Energy Secretary James Edwards sat in his sister's kitchen in South Carolina not long ago and opined to a local reporter that he would like to "get rid of these strident voices" that slow energy development, particularly because "subversive elements are using these people." d
The interview ran in the Orangeburg Times and Democrat on June 15. Yesterday Edwards seemed surprised that anyone would be interested.
"He says, 'I don't know, I might have said that,'" reported Connie Stuart, Edwards' press secretary. "But it was a general comment. He doesn't have any specifics. I don't think too much ought to be read into remarks in a relaxed situation in his sister's home."
Reporter Joyce W. Milkie of the Times and Democrat said she talked with Edwards and a friend of the family at the house where his invalid mother also resides, and wrote a two-part article.
Milkie said her transcript of the taped interview showed she had engaged Edwards in a discussion of the risks and benefits of nuclear power."There are a lot of people who would like to do to us economically what no military force in the world could do: bring us to our knees," Edwards said. "I'm not saying let's forget about the environment. I love this country and I want to leave it clean for my children, but what we've been doing is we've had a pantry full of food and us holding the key."
Noting that 250 people had died in a Mexican gas explosion, Edwards said: "If 250 people got killed in a nuclear accident, the whole world would cave in on us because a lot of people in this country sincerely feel that nuclear energy is not good." But, he added, more energy is needed to create jobs.
"Energy is tied so closely to our economic life's blood in this country that it is absolutely essential to get rid of these strident voices, somehow, get rid of the roadblocks. Subversive elements are using these people," Edwards said.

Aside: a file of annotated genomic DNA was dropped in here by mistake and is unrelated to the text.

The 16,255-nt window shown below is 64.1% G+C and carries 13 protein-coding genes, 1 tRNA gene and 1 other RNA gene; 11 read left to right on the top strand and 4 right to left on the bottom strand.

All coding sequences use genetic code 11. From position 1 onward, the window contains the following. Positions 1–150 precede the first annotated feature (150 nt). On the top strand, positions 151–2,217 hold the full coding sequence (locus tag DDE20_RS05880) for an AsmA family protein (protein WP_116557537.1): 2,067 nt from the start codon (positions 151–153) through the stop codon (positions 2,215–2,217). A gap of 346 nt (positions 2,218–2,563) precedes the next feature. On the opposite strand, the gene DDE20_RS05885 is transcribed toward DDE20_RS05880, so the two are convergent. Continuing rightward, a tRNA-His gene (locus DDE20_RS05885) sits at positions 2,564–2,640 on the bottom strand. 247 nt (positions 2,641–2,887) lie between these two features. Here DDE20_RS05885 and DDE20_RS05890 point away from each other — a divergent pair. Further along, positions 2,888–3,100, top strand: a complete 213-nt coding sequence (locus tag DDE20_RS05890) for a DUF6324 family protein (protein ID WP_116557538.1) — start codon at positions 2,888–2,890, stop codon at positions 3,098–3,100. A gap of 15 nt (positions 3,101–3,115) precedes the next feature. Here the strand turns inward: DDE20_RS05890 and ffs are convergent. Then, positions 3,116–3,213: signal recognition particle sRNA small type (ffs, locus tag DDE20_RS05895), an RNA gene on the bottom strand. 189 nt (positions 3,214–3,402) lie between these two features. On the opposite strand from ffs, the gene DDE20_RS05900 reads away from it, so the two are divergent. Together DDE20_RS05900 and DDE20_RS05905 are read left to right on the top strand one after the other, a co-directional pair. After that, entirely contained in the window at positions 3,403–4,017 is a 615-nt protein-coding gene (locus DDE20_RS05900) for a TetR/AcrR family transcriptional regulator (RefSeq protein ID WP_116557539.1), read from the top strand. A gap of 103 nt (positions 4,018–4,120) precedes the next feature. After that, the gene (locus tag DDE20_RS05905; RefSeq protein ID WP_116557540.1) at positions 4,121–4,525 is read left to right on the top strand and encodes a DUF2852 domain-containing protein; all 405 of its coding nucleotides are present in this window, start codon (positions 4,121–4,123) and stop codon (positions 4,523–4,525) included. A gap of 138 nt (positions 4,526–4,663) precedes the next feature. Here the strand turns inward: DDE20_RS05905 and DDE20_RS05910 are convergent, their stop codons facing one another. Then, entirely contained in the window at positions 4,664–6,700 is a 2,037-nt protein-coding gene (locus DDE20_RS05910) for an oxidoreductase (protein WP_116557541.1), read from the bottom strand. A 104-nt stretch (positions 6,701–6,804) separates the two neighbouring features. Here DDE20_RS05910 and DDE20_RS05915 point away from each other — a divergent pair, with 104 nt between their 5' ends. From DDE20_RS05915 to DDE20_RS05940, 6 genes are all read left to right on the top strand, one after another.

Milkie said she did not ask Edwards to elaborate. But he went on then to note that the Soviets are "building these [nuclear] installations as fast as they can."
Later on, she said, Edwards noted that other countries involved in nuclear power "don't have the strident voices we have coming from a small minority."
A June 21 editorial in The State newspaper of Columbia, S.C., said the Edwards interview "reminds us of the way the late Sen. Joe McCarthy went about his campaign against alleged communists infiltrating the U.S. government." It demanded that Edwards back up his charges and noted that since they came from a Cabinet member, the statements "must be taken seriously and considered to reflect the thinking of the administration."
Rafe Pomerance, president of the environmental group Friends of the Earth, agreed. "It's an incredible statement for a Cabinet member to make," he said. "Maybe Edwards doesn't know there's a Bill of Rights."
"Jim Edwards is not Joe McCarthy," Stuart responded. "This is not an attempt to cite out specific kinds of groups that must be dealt with in any way other than in a public forum."
The interview dealt with a wide range of energy matters and Edwards' view of his job. "We knew a lot more than we were given credit for when we first took office," he said."The president had a good reason for choosing me." Milkie said Edwards, a former South Carolina governor, told her that being a Cabinet member "isn't as much fun as being governor" but did not discuss whether he planned to leave the administration to run for another gubernatorial term next year.